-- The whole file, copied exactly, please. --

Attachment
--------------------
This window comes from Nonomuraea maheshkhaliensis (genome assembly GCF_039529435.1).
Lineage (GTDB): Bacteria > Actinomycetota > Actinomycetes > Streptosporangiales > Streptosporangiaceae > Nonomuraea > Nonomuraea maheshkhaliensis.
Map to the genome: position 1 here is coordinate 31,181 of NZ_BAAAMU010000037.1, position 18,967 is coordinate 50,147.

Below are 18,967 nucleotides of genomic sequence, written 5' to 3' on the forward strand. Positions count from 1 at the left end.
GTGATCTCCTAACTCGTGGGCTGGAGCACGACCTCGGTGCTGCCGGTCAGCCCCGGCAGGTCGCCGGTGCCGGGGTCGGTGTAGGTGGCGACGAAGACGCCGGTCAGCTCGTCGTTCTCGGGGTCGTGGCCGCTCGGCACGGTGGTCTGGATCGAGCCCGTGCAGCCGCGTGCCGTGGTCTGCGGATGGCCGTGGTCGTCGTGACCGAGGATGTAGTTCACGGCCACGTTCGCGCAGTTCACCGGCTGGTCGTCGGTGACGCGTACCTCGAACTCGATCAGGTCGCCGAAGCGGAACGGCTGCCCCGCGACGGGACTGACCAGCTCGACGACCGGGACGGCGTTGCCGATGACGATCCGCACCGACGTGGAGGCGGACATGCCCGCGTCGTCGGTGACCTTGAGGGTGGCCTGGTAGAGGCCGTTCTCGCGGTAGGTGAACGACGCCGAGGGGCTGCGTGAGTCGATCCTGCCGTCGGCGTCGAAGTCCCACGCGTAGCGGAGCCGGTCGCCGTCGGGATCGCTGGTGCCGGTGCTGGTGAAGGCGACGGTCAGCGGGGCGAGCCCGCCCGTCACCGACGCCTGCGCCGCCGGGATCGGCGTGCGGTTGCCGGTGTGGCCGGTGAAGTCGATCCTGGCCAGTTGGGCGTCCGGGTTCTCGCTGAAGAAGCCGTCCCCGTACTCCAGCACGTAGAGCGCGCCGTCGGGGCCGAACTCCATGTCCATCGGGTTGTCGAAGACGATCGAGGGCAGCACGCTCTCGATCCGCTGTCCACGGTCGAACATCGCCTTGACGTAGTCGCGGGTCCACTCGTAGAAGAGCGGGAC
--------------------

This window comes from Nonomuraea maheshkhaliensis (genome assembly GCF_039529435.1).
Lineage (GTDB): Bacteria > Actinomycetota > Actinomycetes > Streptosporangiales > Streptosporangiaceae > Nonomuraea > Nonomuraea maheshkhaliensis.
Map to the genome: position 1 here is coordinate 31,181 of NZ_BAAAMU010000037.1, position 18,967 is coordinate 50,147.

Below are 18,967 nucleotides of genomic sequence, written 5' to 3' on the forward strand. Positions count from 1 at the left end.
GTGATCTCCTAACTCGTGGGCTGGAGCACGACCTCGGTGCTGCCGGTCAGCCCCGGCAGGTCGCCGGTGCCGGGGTCGGTGTAGGTGGCGACGAAGACGCCGGTCAGCTCGTCGTTCTCGGGGTCGTGGCCGCTCGGCACGGTGGTCTGGATCGAGCCCGTGCAGCCGCGTGCCGTGGTCTGCGGATGGCCGTGGTCGTCGTGACCGAGGATGTAGTTCACGGCCACGTTCGCGCAGTTCACCGGCTGGTCGTCGGTGACGCGTACCTCGAACTCGATCAGGTCGCCGAAGCGGAACGGCTGCCCCGCGACGGGACTGACCAGCTCGACGACCGGGACGGCGTTGCCGATGACGATCCGCACCGACGTGGAGGCGGACATGCCCGCGTCGTCGGTGACCTTGAGGGTGGCCTGGTAGAGGCCGTTCTCGCGGTAGGTGAACGACGCCGAGGGGCTGCGTGAGTCGATCCTGCCGTCGGCGTCGAAGTCCCACGCGTAGCGGAGCCGGTCGCCGTCGGGATCGCTGGTGCCGGTGCTGGTGAAGGCGACGGTCAGCGGGGCGAGCCCGCCCGTCACCGACGCCTGCGCCGCCGGGATCGGCGTGCGGTTGCCGGTGTGGCCGGTGAAGTCGATCCTGGCCAGTTGGGCGTCCGGGTTCTCGCTGAAGAAGCCGTCCCCGTACTCCAGCACGTAGAGCGCGCCGTCGGGGCCGAACTCCATGTCCATCGGGTTGTCGAAGACGATCGAGGGCAGCACGCTCTCGATCCGCTGTCCACGGTCGAACATCGCCTTGACGTAGTCGCGGGTCCACTCGTAGAAGAGCGGGAC